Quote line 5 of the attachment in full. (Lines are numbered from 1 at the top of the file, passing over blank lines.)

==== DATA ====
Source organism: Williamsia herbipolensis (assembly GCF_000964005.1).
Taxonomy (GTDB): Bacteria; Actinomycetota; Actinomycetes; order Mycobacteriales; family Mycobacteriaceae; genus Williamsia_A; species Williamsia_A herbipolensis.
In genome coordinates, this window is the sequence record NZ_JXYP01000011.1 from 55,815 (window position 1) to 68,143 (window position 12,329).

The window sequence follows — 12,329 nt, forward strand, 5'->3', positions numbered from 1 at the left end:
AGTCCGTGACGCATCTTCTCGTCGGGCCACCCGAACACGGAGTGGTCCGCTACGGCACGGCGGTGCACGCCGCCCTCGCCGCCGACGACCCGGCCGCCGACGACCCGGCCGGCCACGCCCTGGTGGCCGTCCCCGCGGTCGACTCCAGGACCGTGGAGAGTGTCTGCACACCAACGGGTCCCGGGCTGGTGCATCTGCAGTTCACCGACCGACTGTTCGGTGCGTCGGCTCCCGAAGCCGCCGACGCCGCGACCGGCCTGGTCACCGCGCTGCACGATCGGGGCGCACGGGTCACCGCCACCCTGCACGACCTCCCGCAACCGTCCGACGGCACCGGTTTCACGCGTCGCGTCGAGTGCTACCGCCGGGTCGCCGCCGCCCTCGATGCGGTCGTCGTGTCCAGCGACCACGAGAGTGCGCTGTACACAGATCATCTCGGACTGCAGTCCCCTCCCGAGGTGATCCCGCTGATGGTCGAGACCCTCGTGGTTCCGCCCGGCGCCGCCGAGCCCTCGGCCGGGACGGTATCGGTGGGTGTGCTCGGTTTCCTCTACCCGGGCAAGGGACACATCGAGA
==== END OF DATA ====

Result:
AGTCCGTGACGCATCTTCTCGTCGGGCCACCCGAACACGGAGTGGTCCGCTACGGCACGGCGGTGCACGCCGCCCTCGCCGCCGACGACCCGGCCGCCGACGACCCGGCCGGCCACGCCCTGGTGGCCGTCCCCGCGGTCGACTCCAGGACCGTGGAGAGTGTCTGCACACCAACGGGTCCCGGGCTGGTGCATCTGCAGTTCACCGACCGACTGTTCGGTGCGTCGGCTCCCGAAGCCGCCGACGCCGCGACCGGCCTGGTCACCGCGCTGCACGATCGGGGCGCACGGGTCACCGCCACCCTGCACGACCTCCCGCAACCGTCCGACGGCACCGGTTTCACGCGTCGCGTCGAGTGCTACCGCCGGGTCGCCGCCGCCCTCGATGCGGTCGTCGTGTCCAGCGACCACGAGAGTGCGCTGTACACAGATCATCTCGGACTGCAGTCCCCTCCCGAGGTGATCCCGCTGATGGTCGAGACCCTCGTGGTTCCGCCCGGCGCCGCCGAGCCCTCGGCCGGGACGGTATCGGTGGGTGTGCTCGGTTTCCTCTACCCGGGCAAGGGACACATCGAGA